As promised, here are some more details on other SP1 changes for TFS Build.
3. Detect test results.
In Whidbey, a failed test would result in a failed build – builds were either Succeeded or Failed, so there wasn’t really much middle ground. In Orcas we added two new build status properties, CompilationStatus and TestStatus; and a new value for the overall build status – PartiallySucceeded. The overall status of the build would be Succeeded if an only if there were no errors of any kind during the build; PartiallySucceeded if no errors occurred before or during compilation; and Failed otherwise. If a test failed, CompilationStatus would be succeeded, TestStatus would be failed, and the overall Status would be partially succeeded.
Many users wanted a bit more control, and in particular wanted a failed test to result in a Failed build. I posted a workaround that allowed this here, but it was rather hacky – the idea was to set CompilationStatus to failed when a test failed and then let the default logic kick in and fail the build. In SP1 we introduced a new property – TreatTestFailureAsBuildFailure – that will cause a test failure to fail the build without having to modify CompilationStatus. Just set this property to true and the new default logic will be to mark the overall status of the build as PartiallySucceeded if no errors occur before or during testing. That is, if a test fails, CompilationStatus will be succeeded, TestStatus will be failed, and the overall Status will be failed. Note that partially succeeded builds are still possible when errors occur after successfully running unit tests (e.g. when copying binaries to the drop location).
4. Dynamically created properties.
This one is pretty confusing, and requires an understanding of how the MSBuild task works, an understanding of the Team Build targets file, etc. I’ll describe the problem first, then the solution, and then for anybody who feels like sticking around just a bit about why this problem exists.
The first time I heard about this issue, a user was dynamically generating a build number in the BuildNumberOverrideTarget in the standard fashion illustrated here, along with a corresponding version number with which to stamp assemblies. He was then, however, attempting to actually use that dynamically generated version number during the compilation of his individual solutions. That is, he had something like:
<SolutionToBuild Include="SomeSolution.sln"> <Properties>VersionNumber=$(VersionNumber)</Properties> </SolutionToBuild>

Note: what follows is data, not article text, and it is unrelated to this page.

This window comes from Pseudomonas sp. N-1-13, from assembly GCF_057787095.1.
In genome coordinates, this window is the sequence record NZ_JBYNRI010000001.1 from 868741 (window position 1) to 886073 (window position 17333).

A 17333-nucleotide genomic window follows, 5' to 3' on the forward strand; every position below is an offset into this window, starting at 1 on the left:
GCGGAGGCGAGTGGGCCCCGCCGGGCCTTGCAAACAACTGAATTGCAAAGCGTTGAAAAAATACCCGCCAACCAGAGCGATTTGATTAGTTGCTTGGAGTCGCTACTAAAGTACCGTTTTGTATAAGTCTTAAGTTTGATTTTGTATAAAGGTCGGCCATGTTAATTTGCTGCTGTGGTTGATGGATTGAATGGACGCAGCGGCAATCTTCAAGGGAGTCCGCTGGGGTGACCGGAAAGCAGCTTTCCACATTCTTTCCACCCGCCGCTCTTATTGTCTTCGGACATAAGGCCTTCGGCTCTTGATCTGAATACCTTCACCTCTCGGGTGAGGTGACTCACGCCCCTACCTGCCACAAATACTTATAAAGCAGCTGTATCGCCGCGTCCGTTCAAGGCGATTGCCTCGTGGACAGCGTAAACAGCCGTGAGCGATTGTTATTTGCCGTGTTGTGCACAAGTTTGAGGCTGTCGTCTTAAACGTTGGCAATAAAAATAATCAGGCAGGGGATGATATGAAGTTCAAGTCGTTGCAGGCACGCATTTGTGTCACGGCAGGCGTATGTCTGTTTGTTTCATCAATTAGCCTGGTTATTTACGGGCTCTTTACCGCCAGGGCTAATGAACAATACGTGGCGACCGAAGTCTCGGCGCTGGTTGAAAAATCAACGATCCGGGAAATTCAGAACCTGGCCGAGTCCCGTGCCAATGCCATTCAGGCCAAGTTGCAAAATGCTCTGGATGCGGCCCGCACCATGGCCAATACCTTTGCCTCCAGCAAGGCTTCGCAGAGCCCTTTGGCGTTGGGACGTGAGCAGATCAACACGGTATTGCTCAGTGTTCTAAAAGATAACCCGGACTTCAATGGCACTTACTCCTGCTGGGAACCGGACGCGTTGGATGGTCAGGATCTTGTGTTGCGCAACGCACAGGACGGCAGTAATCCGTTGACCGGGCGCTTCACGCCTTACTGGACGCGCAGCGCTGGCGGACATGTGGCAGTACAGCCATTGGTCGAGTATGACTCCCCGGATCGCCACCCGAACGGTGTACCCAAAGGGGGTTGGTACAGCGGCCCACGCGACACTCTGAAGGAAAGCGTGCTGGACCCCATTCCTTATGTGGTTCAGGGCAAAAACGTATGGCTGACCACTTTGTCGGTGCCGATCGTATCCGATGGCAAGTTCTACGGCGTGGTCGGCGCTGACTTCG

…where $(VersionNumber) was getting generated dynamically in BuildNumberOverrideTarget. Unfortunately, the value getting passed into the individual solutions was the original value of the property – namely, the empty string. (Note that this same issue would apply if he had attempted to access the VersionNumber property in one of the Before/AfterCompileConfiguration or Before/AfterCompileSolution targets.)
The fix is to put all dynamically generated properties into the CustomPropertiesForBuild property (or the CustomPropertiesForClean property if you need to access the property in Before/AfterCleanConfiguration and/or Before/AfterCleanSolution). For example, the user above could do something like:
<Target Name="BuildNumberOverrideTarget"> <BuildNumberGenerator> <Output TaskParameter="BuildNumber" PropertyName="BuildNumber" /> <Output TaskParameter="VersionNumber" PropetyName="VersionNumber" /> </BuildNumberGenerator> <PropertyGroup> <CustomPropertiesForBuild>$(CustomPropertiesForBuild);VersionNumber=$(VersionNumber)</CustomPropertiesForBuild> </PropertyGroup> </Target>
So what the heck is going on here anyways!? Well, the issue revolves around the mechanism used by Team Build to support multiproc MSBuild. In particular, the unit of parallelism in MSBuild is the project, meaning that to build configurations and solutions in parallel Team Build has to use the MSBuild task to call back into TfsBuild.proj for each configuration/solution combination – hence the Compile/CompileConfiguration/CompileSolution targets.
Furthermore, when a project is invoked with the MSBuild task, all of the environment from the caller (properties, item groups, etc.) is lost – only those properties passed in via the Properties property of the MSBuild task (along with any global properties – see my blog post here for details) are available in the new context. Since Team Build cannot know the full list of dynamically generated properties, none are passed into these recursive calls to TfsBuild.proj. Or at least, that’s how it used to work… In SP1, we go ahead and pass the CustomPropertiesForBuild property into the first of these recursive calls, after which any dynamically generated properties (placed into this container) become global and are available for the rest of the chain.